The Birth of Potosi – A Poem By Frank Fiorenza

On Jun 19, 2018, long-time Potosi resident and Mayor Frank Fiorenza announced his retirement after serving as Mayor for 26 years. After more than a quarter-century of service, Frank was honored during a retirement party on June 29 at the Potosi Holiday Gardens. At this party, Frank read this wonderful poem about the history of Potosi (which he wrote!) as his retirement speech. Thanks, Frank, for your personal and professional contributions to the Potosi community.

Photograph of Frank Fiorenza

 

The Birth of Potosi

Originally known as Snake Hollow the valley of Potosi was noted for its many lead mines. It was these along with farming that helped to establish a community. One of the first settlers in 1827 was Willis St. John who is mentioned in Holford’s History of Grant County.

Near the shores of the Mississippi,
Where the bluffs are dense with trees,
Where eagles soar and catfish swim
Lies a pleasant, scenic valley.

Into this Eden the miners came,
Searching for veins of lead;
And like the burrowing badgers,
The earth became their bed.

St John was the first,
Day and night did his smelter burn,
But he was followed by others,
Looking for riches in their turn.

To Snake Hollow in ‘27,
He came to strike his claim,
And soon his booming lead mine
Brought fortune and well-earned fame.

Wooley, Ham, and Spensley,
Names of long ago,
Petty, Lightfoot, Palliser,
From the rocks the lead did flow.

“Gray gold”, they cried,
“Gray gold!” The lead will make us rich,
So they dug in every hollow
They scoured every ditch.

4,000 people in the valley lived
In eighteen-hundred and forty-five
And the little town by the river,
Oh, it did prosper and thrive.

Up and down the river
Steamships plied their way,
Making the Port of Potosi
Their major stop of the day.

The lead that miners smelted
Was sold both far and near,
And the Brewery that was established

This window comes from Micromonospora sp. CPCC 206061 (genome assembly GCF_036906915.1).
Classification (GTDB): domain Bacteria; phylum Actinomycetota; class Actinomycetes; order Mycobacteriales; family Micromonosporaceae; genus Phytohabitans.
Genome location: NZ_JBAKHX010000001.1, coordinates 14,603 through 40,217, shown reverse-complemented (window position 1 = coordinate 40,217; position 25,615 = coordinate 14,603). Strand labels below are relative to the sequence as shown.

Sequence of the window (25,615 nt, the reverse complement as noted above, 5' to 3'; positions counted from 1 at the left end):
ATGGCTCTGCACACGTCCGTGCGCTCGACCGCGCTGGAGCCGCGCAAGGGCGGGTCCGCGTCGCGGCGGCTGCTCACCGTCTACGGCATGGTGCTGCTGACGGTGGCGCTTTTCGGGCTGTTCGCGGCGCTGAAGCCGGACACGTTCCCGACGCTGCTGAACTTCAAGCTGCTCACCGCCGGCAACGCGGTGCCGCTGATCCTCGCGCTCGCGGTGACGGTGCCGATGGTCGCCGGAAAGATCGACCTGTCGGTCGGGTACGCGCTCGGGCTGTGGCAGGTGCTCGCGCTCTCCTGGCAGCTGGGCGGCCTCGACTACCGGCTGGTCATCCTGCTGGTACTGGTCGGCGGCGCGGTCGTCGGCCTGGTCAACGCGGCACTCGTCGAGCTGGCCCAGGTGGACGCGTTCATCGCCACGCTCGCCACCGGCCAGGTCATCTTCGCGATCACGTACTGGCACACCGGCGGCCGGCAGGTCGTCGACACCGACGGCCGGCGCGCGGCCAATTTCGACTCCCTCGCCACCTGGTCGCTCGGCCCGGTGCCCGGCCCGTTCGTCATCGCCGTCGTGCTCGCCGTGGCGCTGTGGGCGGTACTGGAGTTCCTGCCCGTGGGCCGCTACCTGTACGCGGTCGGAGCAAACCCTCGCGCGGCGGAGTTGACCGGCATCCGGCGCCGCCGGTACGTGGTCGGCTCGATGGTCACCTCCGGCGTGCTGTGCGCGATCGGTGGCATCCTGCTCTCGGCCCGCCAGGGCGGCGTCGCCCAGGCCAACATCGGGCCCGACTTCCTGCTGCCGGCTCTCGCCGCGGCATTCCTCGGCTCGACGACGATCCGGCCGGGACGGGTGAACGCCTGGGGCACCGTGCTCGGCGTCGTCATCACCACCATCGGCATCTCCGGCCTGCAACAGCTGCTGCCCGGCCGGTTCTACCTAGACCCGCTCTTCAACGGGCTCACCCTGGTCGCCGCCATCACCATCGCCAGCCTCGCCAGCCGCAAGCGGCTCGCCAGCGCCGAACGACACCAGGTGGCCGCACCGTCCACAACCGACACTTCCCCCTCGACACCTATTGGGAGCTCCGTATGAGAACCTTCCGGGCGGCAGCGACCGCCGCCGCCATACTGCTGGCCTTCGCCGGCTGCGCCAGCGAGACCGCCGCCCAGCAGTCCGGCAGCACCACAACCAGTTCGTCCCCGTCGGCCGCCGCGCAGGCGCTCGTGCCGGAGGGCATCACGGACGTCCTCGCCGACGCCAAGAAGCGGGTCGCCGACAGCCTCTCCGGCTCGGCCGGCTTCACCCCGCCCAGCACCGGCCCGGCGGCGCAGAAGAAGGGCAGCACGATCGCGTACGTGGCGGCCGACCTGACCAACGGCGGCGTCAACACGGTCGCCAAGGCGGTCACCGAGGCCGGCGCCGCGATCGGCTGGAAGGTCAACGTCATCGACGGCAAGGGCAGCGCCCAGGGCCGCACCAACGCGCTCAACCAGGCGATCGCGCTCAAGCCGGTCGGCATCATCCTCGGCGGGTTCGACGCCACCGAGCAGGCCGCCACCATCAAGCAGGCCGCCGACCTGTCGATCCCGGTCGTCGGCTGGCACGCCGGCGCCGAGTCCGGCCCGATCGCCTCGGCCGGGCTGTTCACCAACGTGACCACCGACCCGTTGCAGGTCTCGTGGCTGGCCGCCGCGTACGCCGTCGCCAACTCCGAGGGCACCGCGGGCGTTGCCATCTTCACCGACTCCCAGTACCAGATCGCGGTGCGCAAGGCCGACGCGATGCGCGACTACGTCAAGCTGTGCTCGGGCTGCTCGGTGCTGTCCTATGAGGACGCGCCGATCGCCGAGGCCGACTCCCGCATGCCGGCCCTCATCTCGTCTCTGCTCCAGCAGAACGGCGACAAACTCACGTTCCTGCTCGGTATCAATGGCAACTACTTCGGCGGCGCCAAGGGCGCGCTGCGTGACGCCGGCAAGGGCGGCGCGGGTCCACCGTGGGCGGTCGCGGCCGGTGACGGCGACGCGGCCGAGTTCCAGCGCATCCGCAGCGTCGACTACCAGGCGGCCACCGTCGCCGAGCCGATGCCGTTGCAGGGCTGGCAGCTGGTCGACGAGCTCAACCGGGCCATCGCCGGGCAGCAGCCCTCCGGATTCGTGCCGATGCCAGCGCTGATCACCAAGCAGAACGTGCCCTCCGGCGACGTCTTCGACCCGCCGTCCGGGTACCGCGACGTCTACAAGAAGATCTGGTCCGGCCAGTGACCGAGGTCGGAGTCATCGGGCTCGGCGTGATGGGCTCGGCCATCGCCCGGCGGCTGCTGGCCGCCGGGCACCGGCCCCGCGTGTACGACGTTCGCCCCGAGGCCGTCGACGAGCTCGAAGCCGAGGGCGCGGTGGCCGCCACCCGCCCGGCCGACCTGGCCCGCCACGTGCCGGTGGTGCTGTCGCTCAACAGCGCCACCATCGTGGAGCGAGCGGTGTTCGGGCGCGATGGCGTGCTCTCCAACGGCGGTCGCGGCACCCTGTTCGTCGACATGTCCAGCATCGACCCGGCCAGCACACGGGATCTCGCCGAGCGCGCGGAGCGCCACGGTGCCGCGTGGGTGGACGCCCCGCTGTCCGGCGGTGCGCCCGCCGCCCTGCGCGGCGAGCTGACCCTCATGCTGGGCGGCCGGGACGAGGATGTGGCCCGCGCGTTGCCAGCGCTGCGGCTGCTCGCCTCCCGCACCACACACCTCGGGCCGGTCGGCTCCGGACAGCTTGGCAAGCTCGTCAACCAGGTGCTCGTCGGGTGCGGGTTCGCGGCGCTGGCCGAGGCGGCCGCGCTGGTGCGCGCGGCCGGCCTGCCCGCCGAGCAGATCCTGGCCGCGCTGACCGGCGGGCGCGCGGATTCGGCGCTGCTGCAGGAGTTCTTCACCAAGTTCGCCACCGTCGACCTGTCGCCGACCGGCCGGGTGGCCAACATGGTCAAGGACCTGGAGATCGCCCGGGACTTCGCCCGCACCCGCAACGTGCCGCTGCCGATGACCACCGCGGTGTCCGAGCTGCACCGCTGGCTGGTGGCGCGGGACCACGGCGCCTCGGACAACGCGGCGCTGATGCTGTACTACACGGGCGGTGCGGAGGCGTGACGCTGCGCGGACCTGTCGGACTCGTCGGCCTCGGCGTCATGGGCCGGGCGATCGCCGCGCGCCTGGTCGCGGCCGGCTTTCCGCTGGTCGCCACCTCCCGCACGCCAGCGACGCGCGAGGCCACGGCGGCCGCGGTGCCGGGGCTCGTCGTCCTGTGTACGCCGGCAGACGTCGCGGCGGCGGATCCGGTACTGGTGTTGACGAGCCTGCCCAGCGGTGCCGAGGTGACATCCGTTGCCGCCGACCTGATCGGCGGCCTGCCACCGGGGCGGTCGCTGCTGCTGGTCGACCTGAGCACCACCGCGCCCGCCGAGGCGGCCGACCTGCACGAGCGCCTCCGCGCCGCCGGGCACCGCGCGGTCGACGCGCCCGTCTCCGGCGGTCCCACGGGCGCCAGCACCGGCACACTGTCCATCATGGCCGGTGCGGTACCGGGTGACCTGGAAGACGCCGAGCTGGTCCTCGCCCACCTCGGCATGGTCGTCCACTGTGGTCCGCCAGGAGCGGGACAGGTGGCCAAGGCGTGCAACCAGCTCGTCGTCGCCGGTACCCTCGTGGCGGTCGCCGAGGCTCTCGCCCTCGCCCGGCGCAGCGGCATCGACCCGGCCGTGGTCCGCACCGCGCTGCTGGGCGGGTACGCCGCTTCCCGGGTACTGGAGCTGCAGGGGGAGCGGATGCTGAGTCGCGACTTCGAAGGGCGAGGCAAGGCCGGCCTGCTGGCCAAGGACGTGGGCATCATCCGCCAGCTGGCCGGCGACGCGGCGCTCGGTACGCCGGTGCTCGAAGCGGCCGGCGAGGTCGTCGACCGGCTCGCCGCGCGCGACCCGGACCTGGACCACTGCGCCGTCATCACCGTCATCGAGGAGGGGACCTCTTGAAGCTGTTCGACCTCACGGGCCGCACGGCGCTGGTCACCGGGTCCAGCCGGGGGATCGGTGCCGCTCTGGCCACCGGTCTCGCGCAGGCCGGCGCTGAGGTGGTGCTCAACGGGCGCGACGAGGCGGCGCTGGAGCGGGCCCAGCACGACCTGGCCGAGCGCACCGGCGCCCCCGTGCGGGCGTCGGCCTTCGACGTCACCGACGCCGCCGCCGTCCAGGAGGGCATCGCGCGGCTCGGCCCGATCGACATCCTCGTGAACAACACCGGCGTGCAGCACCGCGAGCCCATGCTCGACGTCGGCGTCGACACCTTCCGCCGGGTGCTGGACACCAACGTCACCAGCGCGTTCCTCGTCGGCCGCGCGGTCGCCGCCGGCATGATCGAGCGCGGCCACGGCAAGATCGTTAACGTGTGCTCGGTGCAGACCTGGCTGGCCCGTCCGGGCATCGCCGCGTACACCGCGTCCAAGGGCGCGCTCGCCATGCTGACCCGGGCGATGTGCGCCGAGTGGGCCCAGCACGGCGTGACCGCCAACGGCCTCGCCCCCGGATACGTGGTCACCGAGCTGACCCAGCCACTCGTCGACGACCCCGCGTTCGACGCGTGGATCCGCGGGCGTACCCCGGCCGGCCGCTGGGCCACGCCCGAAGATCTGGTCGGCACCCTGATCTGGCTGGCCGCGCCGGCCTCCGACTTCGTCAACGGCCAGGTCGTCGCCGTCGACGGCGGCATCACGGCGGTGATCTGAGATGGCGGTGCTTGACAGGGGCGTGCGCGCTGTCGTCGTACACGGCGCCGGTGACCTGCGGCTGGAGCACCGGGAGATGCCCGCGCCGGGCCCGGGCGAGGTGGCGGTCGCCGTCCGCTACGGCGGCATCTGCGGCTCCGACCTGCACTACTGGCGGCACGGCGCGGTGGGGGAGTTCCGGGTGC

Loaded on kegs of beer.

Newspapers, schools, hotels,
An answer for every need,
Churches were erected
And a female academy.

Four cabinet shops, eight general stores,
Hardware and livery,
Clothing hats and barbers,
And a store for jewelry.

Blacksmiths and tanners,
Not one, but two pharmacies,
A ten-pin bowling alley and sweet confectionaries.

Wagon shops and brickyards,
To this growth was there no end?
Milliners and bakeries,
Hard today to comprehend.

But fickle is prosperity,
The boom it could not stay,
Gold in California hills,
And many went away.

The slough that brought the river boat
Filled in with mud and dirt,
And it didn’t take a lot of years
For the town to feel the hurt.

Then in eighteen-hundred and fifty-nine
Disease raised its ugly head,
As cholera swept through the valley
And the town had to bury it’s dead.

There was a brief resurgence,
A new demand for lead,
North and South they battled
As a country fought and bled.

By eighteen-hundred and ninety-five,
Growth would be no more,
As the population dropped
To four-hundred fifty four.

The mighty river still rolled on;
Eagles still soared through the sky;
The bluffs stood silent sentinel,
And the town refused to die.

Those who stayed where of hardy stock,
People who worked the earth;
In plowing, in planting, in family,
They found an inner worth.

Their character had been tested,
Adversity made them strong.
Though the pace of life was slower,
They quietly moved along.

Time brought its troubles.
In wars it’s sons did fight.
The depression tested spirits,
But they drew on inner might.

With tragedies came triumphs,
And with them brand new hope;
Farming brought success
And a new way to cope.

Families grew and Main Street too,
A new wealth was discovered;
For in the past, there lay a path,
Our history was uncovered.

By the shores of the Mississippi,
Where the Bluffs are dense with trees,
Where eagles soar and catfish swim,
Lies a pleasant scenic Valley.

Frank Fiorenza 2018